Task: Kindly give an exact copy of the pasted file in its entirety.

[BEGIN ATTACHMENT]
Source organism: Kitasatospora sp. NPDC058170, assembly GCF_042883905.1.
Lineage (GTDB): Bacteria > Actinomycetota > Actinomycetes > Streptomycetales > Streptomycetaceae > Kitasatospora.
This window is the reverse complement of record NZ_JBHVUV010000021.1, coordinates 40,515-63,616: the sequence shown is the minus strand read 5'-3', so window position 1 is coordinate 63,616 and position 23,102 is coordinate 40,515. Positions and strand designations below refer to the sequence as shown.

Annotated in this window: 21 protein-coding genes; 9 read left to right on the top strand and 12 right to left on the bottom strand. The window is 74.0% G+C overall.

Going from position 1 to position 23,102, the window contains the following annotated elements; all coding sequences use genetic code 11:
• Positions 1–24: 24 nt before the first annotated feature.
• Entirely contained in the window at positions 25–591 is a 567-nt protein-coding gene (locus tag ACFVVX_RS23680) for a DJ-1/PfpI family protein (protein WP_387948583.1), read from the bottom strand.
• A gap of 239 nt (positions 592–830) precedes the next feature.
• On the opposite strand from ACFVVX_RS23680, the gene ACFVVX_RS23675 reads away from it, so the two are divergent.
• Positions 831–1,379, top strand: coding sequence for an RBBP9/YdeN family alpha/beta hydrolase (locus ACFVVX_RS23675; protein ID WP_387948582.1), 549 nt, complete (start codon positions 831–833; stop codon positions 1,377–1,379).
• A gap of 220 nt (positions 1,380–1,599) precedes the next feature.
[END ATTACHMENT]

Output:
Source organism: Kitasatospora sp. NPDC058170, assembly GCF_042883905.1.
Lineage (GTDB): Bacteria > Actinomycetota > Actinomycetes > Streptomycetales > Streptomycetaceae > Kitasatospora.
This window is the reverse complement of record NZ_JBHVUV010000021.1, coordinates 40,515-63,616: the sequence shown is the minus strand read 5'-3', so window position 1 is coordinate 63,616 and position 23,102 is coordinate 40,515. Positions and strand designations below refer to the sequence as shown.

Annotated in this window: 21 protein-coding genes; 9 read left to right on the top strand and 12 right to left on the bottom strand. The window is 74.0% G+C overall.

Going from position 1 to position 23,102, the window contains the following annotated elements; all coding sequences use genetic code 11:
• Positions 1–24: 24 nt before the first annotated feature.
• Entirely contained in the window at positions 25–591 is a 567-nt protein-coding gene (locus tag ACFVVX_RS23680) for a DJ-1/PfpI family protein (protein WP_387948583.1), read from the bottom strand.
• A gap of 239 nt (positions 592–830) precedes the next feature.
• On the opposite strand from ACFVVX_RS23680, the gene ACFVVX_RS23675 reads away from it, so the two are divergent.
• Positions 831–1,379, top strand: coding sequence for an RBBP9/YdeN family alpha/beta hydrolase (locus ACFVVX_RS23675; protein ID WP_387948582.1), 549 nt, complete (start codon positions 831–833; stop codon positions 1,377–1,379).
• A gap of 220 nt (positions 1,380–1,599) precedes the next feature.